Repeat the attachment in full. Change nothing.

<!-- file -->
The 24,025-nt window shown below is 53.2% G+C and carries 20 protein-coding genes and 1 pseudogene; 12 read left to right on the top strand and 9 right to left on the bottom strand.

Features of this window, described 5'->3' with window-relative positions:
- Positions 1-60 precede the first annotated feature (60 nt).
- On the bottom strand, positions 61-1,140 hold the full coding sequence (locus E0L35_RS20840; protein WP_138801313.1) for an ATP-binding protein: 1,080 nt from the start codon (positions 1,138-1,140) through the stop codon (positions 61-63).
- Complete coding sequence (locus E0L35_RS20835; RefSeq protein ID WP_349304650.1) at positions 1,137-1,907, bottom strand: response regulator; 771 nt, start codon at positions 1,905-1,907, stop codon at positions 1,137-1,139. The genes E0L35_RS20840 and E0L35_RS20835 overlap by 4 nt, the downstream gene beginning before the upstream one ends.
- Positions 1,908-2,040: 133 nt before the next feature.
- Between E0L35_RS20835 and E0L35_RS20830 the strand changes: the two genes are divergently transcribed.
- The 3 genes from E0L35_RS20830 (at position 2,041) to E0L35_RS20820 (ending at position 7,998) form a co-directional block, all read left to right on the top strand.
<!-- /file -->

The 24,025-nt window shown below is 53.2% G+C and carries 20 protein-coding genes and 1 pseudogene; 12 read left to right on the top strand and 9 right to left on the bottom strand.

Features of this window, described 5'->3' with window-relative positions:
- Positions 1-60 precede the first annotated feature (60 nt).
- On the bottom strand, positions 61-1,140 hold the full coding sequence (locus E0L35_RS20840; protein WP_138801313.1) for an ATP-binding protein: 1,080 nt from the start codon (positions 1,138-1,140) through the stop codon (positions 61-63).
- Complete coding sequence (locus E0L35_RS20835; RefSeq protein ID WP_349304650.1) at positions 1,137-1,907, bottom strand: response regulator; 771 nt, start codon at positions 1,905-1,907, stop codon at positions 1,137-1,139. The genes E0L35_RS20840 and E0L35_RS20835 overlap by 4 nt, the downstream gene beginning before the upstream one ends.
- Positions 1,908-2,040: 133 nt before the next feature.
- Between E0L35_RS20835 and E0L35_RS20830 the strand changes: the two genes are divergently transcribed.
- The 3 genes from E0L35_RS20830 (at position 2,041) to E0L35_RS20820 (ending at position 7,998) form a co-directional block, all read left to right on the top strand.